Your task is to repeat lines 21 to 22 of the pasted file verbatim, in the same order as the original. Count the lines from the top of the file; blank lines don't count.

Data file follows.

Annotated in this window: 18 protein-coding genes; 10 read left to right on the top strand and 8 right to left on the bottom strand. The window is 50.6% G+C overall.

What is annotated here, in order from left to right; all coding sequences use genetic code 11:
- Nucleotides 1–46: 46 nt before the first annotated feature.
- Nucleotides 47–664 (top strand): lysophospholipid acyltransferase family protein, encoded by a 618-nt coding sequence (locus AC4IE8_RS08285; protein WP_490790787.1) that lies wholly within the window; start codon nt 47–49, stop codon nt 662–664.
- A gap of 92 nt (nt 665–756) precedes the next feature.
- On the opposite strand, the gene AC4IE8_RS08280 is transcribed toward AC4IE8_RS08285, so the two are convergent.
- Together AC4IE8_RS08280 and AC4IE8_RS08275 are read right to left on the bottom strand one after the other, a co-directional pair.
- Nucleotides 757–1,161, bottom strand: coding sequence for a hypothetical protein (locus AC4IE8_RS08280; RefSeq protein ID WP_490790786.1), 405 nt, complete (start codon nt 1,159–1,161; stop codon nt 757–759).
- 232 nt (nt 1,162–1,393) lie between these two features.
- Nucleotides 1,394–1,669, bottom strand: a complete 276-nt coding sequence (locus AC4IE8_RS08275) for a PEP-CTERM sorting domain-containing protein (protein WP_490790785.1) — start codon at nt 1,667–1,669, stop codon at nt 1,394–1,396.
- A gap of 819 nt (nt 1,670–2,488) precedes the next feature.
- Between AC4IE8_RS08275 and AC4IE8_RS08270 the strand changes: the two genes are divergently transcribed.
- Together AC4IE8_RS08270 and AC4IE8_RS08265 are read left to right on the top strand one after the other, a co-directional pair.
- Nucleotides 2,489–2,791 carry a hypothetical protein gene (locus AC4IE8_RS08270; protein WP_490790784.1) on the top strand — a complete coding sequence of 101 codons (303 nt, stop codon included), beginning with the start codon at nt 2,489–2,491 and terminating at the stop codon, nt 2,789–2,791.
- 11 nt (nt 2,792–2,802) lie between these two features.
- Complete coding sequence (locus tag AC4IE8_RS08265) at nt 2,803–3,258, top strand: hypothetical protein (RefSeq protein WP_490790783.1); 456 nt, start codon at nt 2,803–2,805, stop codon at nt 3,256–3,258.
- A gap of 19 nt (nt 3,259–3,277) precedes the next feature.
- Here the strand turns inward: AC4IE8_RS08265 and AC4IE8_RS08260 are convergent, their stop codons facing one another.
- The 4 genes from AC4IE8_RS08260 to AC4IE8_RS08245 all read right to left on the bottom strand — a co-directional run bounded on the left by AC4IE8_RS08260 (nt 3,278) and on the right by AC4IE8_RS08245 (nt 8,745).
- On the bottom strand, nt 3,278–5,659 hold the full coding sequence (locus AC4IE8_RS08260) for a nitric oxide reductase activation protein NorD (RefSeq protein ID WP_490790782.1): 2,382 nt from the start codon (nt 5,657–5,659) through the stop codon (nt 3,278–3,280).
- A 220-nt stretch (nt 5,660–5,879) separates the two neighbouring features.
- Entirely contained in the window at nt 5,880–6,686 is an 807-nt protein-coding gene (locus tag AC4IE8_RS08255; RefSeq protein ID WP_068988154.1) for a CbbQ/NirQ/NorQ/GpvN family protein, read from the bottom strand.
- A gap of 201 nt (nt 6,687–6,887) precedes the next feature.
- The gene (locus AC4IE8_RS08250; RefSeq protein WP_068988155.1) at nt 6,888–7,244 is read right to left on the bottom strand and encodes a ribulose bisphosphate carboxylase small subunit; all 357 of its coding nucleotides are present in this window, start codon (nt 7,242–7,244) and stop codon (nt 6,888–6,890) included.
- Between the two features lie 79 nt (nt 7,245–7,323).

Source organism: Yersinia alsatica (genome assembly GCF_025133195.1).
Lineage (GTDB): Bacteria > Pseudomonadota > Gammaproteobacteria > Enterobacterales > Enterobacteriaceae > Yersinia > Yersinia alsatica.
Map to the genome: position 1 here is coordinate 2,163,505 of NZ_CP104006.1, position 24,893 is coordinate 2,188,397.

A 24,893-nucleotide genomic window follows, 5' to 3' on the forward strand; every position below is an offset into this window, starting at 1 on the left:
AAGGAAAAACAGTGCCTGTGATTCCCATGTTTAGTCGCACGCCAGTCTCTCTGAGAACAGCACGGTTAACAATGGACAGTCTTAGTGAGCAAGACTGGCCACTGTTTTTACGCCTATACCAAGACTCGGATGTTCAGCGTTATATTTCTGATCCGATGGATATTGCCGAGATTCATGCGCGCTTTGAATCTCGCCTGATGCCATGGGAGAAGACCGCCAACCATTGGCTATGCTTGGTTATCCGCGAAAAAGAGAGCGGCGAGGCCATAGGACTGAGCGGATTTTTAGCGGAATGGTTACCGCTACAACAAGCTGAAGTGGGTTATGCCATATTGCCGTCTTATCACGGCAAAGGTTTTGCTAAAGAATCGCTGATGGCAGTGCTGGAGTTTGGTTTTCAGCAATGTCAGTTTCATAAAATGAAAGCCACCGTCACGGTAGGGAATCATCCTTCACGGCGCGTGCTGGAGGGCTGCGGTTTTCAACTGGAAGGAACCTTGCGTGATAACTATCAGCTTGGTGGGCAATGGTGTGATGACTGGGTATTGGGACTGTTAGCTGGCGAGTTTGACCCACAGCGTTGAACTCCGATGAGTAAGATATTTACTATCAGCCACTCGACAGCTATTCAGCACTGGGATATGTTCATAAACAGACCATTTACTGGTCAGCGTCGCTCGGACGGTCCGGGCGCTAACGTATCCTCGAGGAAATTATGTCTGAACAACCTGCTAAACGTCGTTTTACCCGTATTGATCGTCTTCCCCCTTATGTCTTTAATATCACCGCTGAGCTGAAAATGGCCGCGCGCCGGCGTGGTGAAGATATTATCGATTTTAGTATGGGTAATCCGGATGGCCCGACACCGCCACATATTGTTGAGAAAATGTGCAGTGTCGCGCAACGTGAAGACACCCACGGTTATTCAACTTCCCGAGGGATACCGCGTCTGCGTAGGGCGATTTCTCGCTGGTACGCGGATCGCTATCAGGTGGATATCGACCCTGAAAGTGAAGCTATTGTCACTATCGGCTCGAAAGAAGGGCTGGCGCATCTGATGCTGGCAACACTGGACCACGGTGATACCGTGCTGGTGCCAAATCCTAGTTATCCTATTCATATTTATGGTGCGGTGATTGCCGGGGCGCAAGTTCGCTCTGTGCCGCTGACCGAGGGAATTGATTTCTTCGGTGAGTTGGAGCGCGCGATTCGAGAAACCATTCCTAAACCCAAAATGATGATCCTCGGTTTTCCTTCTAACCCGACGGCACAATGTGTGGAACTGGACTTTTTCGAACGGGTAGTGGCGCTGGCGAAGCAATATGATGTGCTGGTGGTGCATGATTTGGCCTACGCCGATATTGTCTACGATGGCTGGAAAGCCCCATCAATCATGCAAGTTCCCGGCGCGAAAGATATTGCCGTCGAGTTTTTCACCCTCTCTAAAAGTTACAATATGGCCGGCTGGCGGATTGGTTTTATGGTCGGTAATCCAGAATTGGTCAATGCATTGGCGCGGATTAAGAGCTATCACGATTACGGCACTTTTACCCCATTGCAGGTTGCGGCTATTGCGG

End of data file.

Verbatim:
- A 220-nt stretch (nt 5,660–5,879) separates the two neighbouring features.
- Entirely contained in the window at nt 5,880–6,686 is an 807-nt protein-coding gene (locus tag AC4IE8_RS08255; RefSeq protein ID WP_068988154.1) for a CbbQ/NirQ/NorQ/GpvN family protein, read from the bottom strand.